# Post Training Quantization (PTQ) and Quantization Aware Training (QAT)#

## What is it?#

A PTQ is basically a fine tuned model where we add quantization nodes and that we calibrate.

Calibration is a key step in the static quantization process. Its quality depends on the final accuracy (the inference speed will stay the same).

Moreover, a good PTQ is a good basis for a good Quantization Aware Training (QAT).

By calling `with QATCalibrate(...) as qat:`

, the lib will patch `Transformer`

model AST (source code) in RAM, basically adding quantization support to each model.

## How to tune a PTQ?#

One of the things we try to guess during the calibration is what range of tensor values capture most of the information stored in the tensor.

Indeed, a FP32 tensor can store at the same time very large and very small values, we obviously can't do the same with a 8-bits integer tensors and a scale.

An 8-bits integer can only encode 255 values so we need to fix some limits and say, if a value is outside our limits, it just takes a maximum value instead of its real one.

For instance, if we say our range is -1000 to +1000 and a tensor contains the value +4000, it will be replaced by the maximum value, +1000.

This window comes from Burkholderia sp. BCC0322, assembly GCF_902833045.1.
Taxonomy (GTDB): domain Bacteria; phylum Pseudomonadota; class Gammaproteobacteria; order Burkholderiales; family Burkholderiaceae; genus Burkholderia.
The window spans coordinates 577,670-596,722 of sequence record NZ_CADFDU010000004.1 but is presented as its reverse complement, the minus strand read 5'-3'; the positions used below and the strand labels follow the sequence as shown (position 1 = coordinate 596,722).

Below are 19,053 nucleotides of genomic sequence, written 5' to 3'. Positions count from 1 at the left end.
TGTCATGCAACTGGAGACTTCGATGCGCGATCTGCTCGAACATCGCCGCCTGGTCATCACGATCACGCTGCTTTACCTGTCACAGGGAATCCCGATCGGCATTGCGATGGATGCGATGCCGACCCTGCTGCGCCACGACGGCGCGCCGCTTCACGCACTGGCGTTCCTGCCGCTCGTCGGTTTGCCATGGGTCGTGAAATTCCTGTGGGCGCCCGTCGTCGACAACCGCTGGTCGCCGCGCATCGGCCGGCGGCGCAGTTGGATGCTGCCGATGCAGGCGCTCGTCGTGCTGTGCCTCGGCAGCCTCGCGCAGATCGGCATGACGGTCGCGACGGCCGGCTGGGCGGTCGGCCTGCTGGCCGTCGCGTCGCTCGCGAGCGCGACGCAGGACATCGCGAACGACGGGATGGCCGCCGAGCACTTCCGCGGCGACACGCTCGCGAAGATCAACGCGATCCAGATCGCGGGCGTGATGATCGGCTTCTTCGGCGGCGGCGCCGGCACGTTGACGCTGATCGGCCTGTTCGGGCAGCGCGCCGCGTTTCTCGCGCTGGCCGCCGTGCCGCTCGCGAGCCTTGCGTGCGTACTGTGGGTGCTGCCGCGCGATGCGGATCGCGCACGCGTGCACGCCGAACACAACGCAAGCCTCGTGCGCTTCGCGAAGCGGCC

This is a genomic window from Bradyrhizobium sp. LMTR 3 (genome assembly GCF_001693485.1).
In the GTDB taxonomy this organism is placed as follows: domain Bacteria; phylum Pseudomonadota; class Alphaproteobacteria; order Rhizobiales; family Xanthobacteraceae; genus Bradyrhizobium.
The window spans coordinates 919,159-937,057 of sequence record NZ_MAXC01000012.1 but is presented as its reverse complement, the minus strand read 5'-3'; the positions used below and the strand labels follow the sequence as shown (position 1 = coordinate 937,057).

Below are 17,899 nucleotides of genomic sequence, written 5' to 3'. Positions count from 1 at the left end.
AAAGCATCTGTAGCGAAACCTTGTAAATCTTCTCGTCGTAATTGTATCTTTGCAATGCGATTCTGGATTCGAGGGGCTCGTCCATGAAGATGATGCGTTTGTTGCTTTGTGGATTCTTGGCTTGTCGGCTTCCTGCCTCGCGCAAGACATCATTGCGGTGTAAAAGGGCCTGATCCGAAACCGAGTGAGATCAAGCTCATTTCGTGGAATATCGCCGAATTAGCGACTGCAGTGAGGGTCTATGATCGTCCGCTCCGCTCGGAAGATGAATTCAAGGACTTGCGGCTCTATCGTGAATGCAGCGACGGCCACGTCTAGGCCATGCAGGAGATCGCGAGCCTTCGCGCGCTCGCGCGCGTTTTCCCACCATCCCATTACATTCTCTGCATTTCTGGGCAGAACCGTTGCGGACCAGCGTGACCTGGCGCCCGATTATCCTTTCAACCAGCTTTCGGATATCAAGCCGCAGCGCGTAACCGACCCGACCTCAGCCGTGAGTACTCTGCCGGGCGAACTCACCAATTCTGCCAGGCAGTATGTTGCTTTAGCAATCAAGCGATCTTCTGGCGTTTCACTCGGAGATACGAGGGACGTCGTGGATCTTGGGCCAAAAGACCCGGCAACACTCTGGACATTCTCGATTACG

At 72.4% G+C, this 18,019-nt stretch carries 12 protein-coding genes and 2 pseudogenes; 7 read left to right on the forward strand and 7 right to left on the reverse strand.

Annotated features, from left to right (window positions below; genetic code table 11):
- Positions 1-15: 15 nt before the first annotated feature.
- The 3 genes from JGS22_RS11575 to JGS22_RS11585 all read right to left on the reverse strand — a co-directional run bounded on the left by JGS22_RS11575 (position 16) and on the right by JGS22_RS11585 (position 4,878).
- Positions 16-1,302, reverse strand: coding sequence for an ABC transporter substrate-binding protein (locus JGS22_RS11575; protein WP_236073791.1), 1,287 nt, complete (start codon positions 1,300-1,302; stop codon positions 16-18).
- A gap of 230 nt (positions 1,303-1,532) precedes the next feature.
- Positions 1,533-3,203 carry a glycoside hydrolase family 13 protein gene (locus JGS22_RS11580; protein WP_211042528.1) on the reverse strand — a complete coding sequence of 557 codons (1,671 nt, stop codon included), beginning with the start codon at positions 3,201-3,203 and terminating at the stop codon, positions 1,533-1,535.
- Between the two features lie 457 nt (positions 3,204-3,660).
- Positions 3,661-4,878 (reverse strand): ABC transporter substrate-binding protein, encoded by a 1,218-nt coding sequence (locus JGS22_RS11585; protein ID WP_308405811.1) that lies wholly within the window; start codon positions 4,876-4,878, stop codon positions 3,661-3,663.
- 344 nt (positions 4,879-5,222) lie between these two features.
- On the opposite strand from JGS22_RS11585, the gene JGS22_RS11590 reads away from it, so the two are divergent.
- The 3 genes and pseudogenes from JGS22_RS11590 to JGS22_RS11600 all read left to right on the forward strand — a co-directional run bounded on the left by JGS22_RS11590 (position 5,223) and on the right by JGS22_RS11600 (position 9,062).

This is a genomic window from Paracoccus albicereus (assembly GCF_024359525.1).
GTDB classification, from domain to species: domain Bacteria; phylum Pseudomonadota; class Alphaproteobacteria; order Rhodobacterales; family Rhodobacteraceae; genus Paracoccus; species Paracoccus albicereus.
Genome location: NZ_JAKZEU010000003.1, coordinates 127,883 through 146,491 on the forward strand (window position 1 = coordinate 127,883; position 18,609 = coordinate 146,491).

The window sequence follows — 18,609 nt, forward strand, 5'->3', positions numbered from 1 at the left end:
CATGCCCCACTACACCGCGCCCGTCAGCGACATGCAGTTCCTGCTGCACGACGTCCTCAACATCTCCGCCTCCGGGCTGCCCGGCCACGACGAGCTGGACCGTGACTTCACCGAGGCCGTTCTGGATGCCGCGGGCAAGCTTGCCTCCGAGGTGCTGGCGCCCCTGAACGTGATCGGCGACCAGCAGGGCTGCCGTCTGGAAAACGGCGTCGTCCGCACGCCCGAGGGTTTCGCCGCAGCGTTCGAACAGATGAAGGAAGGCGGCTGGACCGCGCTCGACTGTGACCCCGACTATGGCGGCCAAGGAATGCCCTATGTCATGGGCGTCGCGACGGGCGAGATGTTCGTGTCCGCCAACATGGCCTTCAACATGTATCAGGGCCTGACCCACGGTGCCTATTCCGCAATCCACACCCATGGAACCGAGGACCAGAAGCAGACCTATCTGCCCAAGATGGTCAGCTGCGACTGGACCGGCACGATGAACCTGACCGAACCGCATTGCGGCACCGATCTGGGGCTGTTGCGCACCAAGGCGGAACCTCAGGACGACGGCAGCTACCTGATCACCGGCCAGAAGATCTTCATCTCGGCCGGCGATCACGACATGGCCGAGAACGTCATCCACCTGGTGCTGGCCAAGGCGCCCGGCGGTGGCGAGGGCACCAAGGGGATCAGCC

As said before, we will use the histogram method to find the perfect range. We also need to choose a percentile.

Usually, you will choose something very close to 100.

Danger

If the percentile is too small, we put too many values outside the covered range.

Values outside the range will be replaced by a single maximum value and you lose some granularity in model weights.

If the percentile is too big, your range will be very large and because 8-bits signed integers can only encode values between -127 to +127, even when you use a scale you lose in granularity.

Therefore, we in our demo, we launched a grid search on percentile hyper parameter and retrived 1 accuracy point with very little effort.

## One step further, the QAT#

If it's not enough, the last step is to just fine tune a second the model. It helps to retrieve a bit of accuracy.